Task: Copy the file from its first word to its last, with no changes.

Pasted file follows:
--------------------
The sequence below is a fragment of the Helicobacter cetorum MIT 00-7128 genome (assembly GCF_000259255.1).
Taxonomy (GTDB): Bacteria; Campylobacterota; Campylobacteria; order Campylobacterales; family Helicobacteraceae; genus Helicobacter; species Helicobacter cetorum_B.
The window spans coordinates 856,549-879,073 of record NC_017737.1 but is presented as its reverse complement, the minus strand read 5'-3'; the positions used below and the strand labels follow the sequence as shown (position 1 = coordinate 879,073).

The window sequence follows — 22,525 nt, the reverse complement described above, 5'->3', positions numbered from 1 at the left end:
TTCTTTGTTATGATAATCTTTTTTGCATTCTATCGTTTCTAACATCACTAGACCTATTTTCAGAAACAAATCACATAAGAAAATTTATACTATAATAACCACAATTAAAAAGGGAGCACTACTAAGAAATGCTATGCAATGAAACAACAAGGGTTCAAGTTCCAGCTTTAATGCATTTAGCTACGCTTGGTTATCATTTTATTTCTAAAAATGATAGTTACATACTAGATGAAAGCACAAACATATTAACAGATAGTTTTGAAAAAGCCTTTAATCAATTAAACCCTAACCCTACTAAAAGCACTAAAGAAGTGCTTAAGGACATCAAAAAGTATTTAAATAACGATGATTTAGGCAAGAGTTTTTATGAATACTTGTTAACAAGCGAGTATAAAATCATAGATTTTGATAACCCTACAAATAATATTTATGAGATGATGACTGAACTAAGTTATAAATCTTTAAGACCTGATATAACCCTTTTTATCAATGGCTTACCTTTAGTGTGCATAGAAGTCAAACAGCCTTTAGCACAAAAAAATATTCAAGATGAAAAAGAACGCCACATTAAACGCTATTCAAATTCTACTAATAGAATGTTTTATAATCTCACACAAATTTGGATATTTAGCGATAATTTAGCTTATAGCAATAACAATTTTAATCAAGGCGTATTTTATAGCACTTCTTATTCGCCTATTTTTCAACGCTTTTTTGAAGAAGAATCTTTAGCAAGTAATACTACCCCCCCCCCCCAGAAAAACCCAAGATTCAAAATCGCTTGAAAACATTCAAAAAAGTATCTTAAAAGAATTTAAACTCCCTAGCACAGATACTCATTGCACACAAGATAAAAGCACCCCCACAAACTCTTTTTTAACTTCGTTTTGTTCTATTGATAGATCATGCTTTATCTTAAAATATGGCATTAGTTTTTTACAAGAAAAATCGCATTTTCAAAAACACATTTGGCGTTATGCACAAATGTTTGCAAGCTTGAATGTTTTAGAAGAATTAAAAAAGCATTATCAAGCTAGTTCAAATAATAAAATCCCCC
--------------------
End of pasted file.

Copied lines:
The sequence below is a fragment of the Helicobacter cetorum MIT 00-7128 genome (assembly GCF_000259255.1).
Taxonomy (GTDB): Bacteria; Campylobacterota; Campylobacteria; order Campylobacterales; family Helicobacteraceae; genus Helicobacter; species Helicobacter cetorum_B.
The window spans coordinates 856,549-879,073 of record NC_017737.1 but is presented as its reverse complement, the minus strand read 5'-3'; the positions used below and the strand labels follow the sequence as shown (position 1 = coordinate 879,073).

The window sequence follows — 22,525 nt, the reverse complement described above, 5'->3', positions numbered from 1 at the left end:
TTCTTTGTTATGATAATCTTTTTTGCATTCTATCGTTTCTAACATCACTAGACCTATTTTCAGAAACAAATCACATAAGAAAATTTATACTATAATAACCACAATTAAAAAGGGAGCACTACTAAGAAATGCTATGCAATGAAACAACAAGGGTTCAAGTTCCAGCTTTAATGCATTTAGCTACGCTTGGTTATCATTTTATTTCTAAAAATGATAGTTACATACTAGATGAAAGCACAAACATATTAACAGATAGTTTTGAAAAAGCCTTTAATCAATTAAACCCTAACCCTACTAAAAGCACTAAAGAAGTGCTTAAGGACATCAAAAAGTATTTAAATAACGATGATTTAGGCAAGAGTTTTTATGAATACTTGTTAACAAGCGAGTATAAAATCATAGATTTTGATAACCCTACAAATAATATTTATGAGATGATGACTGAACTAAGTTATAAATCTTTAAGACCTGATATAACCCTTTTTATCAATGGCTTACCTTTAGTGTGCATAGAAGTCAAACAGCCTTTAGCACAAAAAAATATTCAAGATGAAAAAGAACGCCACATTAAACGCTATTCAAATTCTACTAATAGAATGTTTTATAATCTCACACAAATTTGGATATTTAGCGATAATTTAGCTTATAGCAATAACAATTTTAATCAAGGCGTATTTTATAGCACTTCTTATTCGCCTATTTTTCAACGCTTTTTTGAAGAAGAATCTTTAGCAAGTAATACTACCCCCCCCCCCCAGAAAAACCCAAGATTCAAAATCGCTTGAAAACATTCAAAAAAGTATCTTAAAAGAATTTAAACTCCCTAGCACAGATACTCATTGCACACAAGATAAAAGCACCCCCACAAACTCTTTTTTAACTTCGTTTTGTTCTATTGATAGATCATGCTTTATCTTAAAATATGGCATTAGTTTTTTACAAGAAAAATCGCATTTTCAAAAACACATTTGGCGTTATGCACAAATGTTTGCAAGCTTGAATGTTTTAGAAGAATTAAAAAAGCATTATCAAGCTAGTTCAAATAATAAAATCCCCC